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Drones in Zero Gravity

Discussion in 'General Discussion' started by Ari, Jan 19, 2016.

  1. Ari

    Ari

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    How would a drone react in a zero gravity environment like on one of those zero gravity flights you can take. I have my theory but I am curious to hear others opinion. Please share below.
     
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  2. DroneDestination

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    Well, if there is still air/a gas in the 'chamber' it should just fly very fast. In a vacuum it won't move at all. (What I think, not necessarily true)
     
  3. Jeff48920

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    In zero g a non GPS non VPS drone will continue accelerating in the direction it was last pushed until either opposite force is applied or the energy is dissipated by the friction of the atmosphere. A GPS or VPS drone will attempt to compensate.
    The fun begins when the force applied is up. Since a phantom can't reverse its motors, the drone will simply continue upwards.
     
  4. jimerb

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    If there is air the drone would propel. (Like on one of those flights.). In outer space propelling would do nothing, however electrical discharges by the motor bearings would cause some erratic movement.
     
  5. 480sparky

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    You're confusing lack of gravity with lack of atmosphere.

    Without gravity, a drone would need very little effort to become airborne. Once aloft, the motors could be turned off. It would not continue to drift upwards due to friction with the air. Eventually, it would slow down and stop ascending.
     
  6. Jeff48920

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    Hey Sparky. With all due respect, you need to read what I wrote and you quoted. My exact words were "the drone will continue accelerating in the direction it was last pushed until either opposite force is applied or the energy is dissipated by the friction of the atmosphere".

    Have a good day!!!
     
  7. Ralph M

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    One thing is for sure: you want to turn the GPS off. The plane is moving, and the drone will try to maintain its position in 3D space if the GPS system is left on. It will crash into the rear wall very fast! Using VPS might be OK.


    Sent from my iPhone using PhantomPilots mobile app
     
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  8. co_gts

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    Well in zero gravity a CSC would result in a hover of sorts, not a crash. And I bet my batteries would last longer!
     
  9. Mark The Droner

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    The gyros wouldn't work so there would be no way for the craft to level itself. Also, no gravity means no air pressure. So the altimeter wouldn't work either. So it would flop around crazy and crash. MHO.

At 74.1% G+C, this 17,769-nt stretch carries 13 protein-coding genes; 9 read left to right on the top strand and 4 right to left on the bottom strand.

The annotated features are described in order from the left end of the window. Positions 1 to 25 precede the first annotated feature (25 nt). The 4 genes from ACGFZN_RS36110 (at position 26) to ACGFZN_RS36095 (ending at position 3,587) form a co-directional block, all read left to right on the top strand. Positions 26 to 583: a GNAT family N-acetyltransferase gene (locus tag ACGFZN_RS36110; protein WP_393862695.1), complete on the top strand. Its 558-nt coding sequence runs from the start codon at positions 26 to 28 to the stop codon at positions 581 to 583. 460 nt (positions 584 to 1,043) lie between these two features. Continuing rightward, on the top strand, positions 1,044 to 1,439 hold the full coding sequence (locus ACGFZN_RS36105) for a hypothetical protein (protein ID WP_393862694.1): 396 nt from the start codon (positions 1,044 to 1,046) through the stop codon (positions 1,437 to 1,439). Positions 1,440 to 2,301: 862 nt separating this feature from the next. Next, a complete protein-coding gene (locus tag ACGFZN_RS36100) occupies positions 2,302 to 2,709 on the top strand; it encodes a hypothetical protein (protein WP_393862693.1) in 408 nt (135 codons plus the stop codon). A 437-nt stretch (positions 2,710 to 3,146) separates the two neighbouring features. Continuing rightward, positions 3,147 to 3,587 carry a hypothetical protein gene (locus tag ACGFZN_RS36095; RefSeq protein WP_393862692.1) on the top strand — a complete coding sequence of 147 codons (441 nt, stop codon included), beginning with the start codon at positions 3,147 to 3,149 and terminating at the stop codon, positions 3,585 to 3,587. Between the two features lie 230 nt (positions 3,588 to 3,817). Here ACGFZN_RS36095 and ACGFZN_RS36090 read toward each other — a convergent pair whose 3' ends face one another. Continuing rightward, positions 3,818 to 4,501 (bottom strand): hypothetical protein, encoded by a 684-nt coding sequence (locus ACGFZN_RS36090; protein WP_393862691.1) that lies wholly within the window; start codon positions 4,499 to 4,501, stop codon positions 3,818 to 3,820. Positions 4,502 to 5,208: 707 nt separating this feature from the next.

10. Jeff48920

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    As far as gyros go I prefer them with tahini sauce ---- ba-da-bam. Sorry couldn't resist.
    However as to the science....
    From a physics manual:
    "Gyroscopes depend on the conservation of angular momentum. Orientation and navigation gyroscopes are finely balanced/symmetrized so that gravitational fields will not exert external torque and modify the angular momentum.

    As the container which holds the gyroscope moves, a gimbal mount allows the gyroscope to maintain a constant rotational axis orientation. Sensors measure the changes between the container and the axis of rotation so that navigation parameters are known.

    Even if there was no gravitational field, the angular momentum (and hence the orientation of the axis) would be constant."

    I do agree that without gravity you would have no atmosphere and without atmosphere you would have no air pressure since all the air went away. However, in an induced zero g environment such as the OP suggests (eg riding in the Vomit Comet), there is still atmospheric pressure contained in the aircraft fuselage and therefore IMHO, a quad operator would still be able to exercise some control its x,y axis, still not sure about the z axis for reasons stated previously
     
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  11. Mark The Droner

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    Tahini sauce? What in the world is that? I like Tzatziki.

    You might be right about the gyro. You sound right.

    Re air pressure, in my mind, it's not really the air pressure, it's the micro-changes in air density measured by the sensor in the aircraft. So in a space craft in black space, there would be no changes in air pressure. OTOH, if it was a sci-fi rotating space station such as in the movie 2001 A Space Odyssey, the air would have changes in density and the altimeter might work.
     
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  12. Jeff48920

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    Tahini is a heavy garlic sesame sauce used a lot as a dip with felafel. Love Tzatiki cucumber sauce also. I use both to lubricate my gyros

    LMFAO
     
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